Vincere: movie review

( Unrated ) ( Monitor Movie Guide )

'Vincere' follows Mussolini's early rise to power and the little-known story of the wife and child he abandoned along the way.

Giovanna Mezzogiorno, right, and Filippo Timi are shown in a scene from the movie 'Vincere.'

Writer-director Marco Bellocchio's "Vincere" is an amazing, galvanic experience. It's about the hushed-up story of Benito Mussolini's first wife and child, but no one will ever mistake this movie for a standard biopic. It's too raw, too primal.

Ida Dalser (Giovanna Mezzogiorno) first fleetingly encounters the young Benito (Filippo Timi) in Trent in 1907. In 1914 in Milan, before the outbreak of World War I, her passion for this anticlerical, antimonarchist union organizer and Socialist is once again triggered. Now a successful beauty salon owner, she sells all of her possessions in order to finance the newspaper he founds, Il Popola d'Italia, which becomes a central organ of the Fascist Party.

She also bears him a son in 1915, Benito Albino, and soon discovers that he has disowned them both and remarried. Marginalized by Mussolini's operatives, unable or unwilling to produce her marriage certificate, she is practically barricaded in her sister's home before being dragged to a mental institution, where her ravings about being Mussolini's wife fall on disbelieving ears. Bellocchio directs these sequences with an operatic flourish – Carlo Crivelli's great score is a real temperature-raiser – but the opera seems to be occurring entirely inside Ida's perfervid brain.

Bellocchio dares us to identify with Ida's righteousness but he also shows us the self-immolating consequences of her fury. Bellocchio, at 70, has made movies for more than 40 years bearing down on the bloody intersection of art, politics, and Roman Catholicism. For him, Ida is both heroine and holy horror.

She also symbolizes the agonies that fascism created and then attempted to hide from plain sight. Ida's story, until only recently suppressed, draws on two Italian nonfiction books and a documentary called "Mussolini's Secret," but there is nothing academic about "Vincere" (which means "victory" in Italian). The film has the accusatory force of an avenging angel.

Mezzogiorno's performance is so powerful that the screen seems to vibrate whenever she is in full throttle. She and Bellocchio bring out the erotic element in her political sacrifice. (An early sex scene between Ida and Benito is one of the most powerfully sensual ever filmed.) The psychosexuality of political allegiance is a recurrent theme in Bellocchio's movies, but in "Vincere" that theme is made frighteningly explicit.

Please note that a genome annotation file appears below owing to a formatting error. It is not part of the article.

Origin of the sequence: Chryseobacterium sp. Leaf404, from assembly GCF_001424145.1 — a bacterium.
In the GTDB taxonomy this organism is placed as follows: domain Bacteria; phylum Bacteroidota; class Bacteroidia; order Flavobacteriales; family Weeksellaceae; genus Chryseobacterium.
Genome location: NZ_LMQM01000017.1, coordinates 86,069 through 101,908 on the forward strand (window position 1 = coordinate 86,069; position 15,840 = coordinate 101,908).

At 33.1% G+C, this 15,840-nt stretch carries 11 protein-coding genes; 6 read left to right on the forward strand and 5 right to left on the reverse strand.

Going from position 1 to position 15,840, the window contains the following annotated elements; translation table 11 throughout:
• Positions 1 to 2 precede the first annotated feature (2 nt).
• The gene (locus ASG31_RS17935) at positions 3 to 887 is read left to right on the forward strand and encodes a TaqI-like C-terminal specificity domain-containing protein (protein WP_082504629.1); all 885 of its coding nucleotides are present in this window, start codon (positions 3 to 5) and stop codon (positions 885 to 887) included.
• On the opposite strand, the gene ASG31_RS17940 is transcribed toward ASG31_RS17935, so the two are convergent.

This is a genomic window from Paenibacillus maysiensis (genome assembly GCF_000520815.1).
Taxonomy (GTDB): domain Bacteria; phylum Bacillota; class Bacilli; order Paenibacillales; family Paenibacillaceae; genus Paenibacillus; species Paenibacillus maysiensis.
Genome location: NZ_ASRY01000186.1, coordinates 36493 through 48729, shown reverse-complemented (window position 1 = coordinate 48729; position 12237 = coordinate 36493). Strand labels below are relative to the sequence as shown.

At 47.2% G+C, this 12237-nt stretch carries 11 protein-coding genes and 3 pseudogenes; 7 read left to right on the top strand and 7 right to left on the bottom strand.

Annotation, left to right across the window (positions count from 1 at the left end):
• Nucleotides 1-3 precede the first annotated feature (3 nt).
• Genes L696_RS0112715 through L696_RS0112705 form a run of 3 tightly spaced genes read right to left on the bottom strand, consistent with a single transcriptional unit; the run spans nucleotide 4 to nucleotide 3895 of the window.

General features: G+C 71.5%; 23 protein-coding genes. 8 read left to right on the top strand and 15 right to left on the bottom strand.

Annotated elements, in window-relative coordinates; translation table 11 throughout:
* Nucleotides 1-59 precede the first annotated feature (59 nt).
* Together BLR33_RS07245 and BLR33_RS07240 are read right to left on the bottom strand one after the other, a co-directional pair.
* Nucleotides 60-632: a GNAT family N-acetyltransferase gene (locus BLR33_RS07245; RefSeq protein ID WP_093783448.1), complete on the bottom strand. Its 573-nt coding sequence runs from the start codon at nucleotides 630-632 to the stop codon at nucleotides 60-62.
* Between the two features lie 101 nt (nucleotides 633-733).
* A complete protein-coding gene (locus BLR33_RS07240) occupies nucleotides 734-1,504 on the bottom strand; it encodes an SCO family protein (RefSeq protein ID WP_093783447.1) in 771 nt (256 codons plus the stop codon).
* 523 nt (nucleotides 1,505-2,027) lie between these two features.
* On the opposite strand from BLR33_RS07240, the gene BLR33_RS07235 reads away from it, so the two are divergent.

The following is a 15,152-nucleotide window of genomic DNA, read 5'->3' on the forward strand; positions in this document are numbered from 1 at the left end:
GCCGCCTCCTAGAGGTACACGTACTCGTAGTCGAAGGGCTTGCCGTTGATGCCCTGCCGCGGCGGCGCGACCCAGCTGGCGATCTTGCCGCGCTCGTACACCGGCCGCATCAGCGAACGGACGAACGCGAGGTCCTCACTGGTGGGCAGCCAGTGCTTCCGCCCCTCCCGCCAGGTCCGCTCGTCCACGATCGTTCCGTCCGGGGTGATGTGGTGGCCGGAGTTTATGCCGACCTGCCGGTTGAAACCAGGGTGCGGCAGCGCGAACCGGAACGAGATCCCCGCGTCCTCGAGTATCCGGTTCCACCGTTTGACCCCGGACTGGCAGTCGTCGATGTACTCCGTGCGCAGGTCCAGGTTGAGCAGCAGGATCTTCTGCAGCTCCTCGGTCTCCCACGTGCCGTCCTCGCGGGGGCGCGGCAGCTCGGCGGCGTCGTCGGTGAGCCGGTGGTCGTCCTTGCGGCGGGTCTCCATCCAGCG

Bellocchio periodically mixes in archival footage of Il Duce exhorting the crowds, and since the real Mussolini and Timi do not much resemble each other, the disconnect is initially jarring. But Bellocchio knows what he's doing: He makes us see the real Mussolini as a chimera that the dictator constructed for himself. This man, who begins the film disclaiming God's existence and ultimately aligns himself with the pope, is the essence of a shape-shifting political beast. His conscienceless cruelty toward Ida is all of a piece with his bullying amorality. Bellocchio is saying that Italy, no less than Ida, was deranged by Mussolini.

As harrowing as Ida's story is, her son's destruction is perhaps even more so. Both insanely idolatrous and vengeful, Benito Albino (played as a young man by Timi) cannot comprehend the mercilessness of the father he has never met.

In one of the most daring scenes he has ever filmed, Bellocchio allows an archival clip of an exhorting Mussolini to run on for what at first seems like an unconscionably long time, only to follow it with a scene of Benito Albino mimicking, to the point of panic and exhaustion, his father's speech word for word. Here, in microcosm, is the tragedy of totalitarianism and its impact on the human soul. Grade: A (Unrated.)

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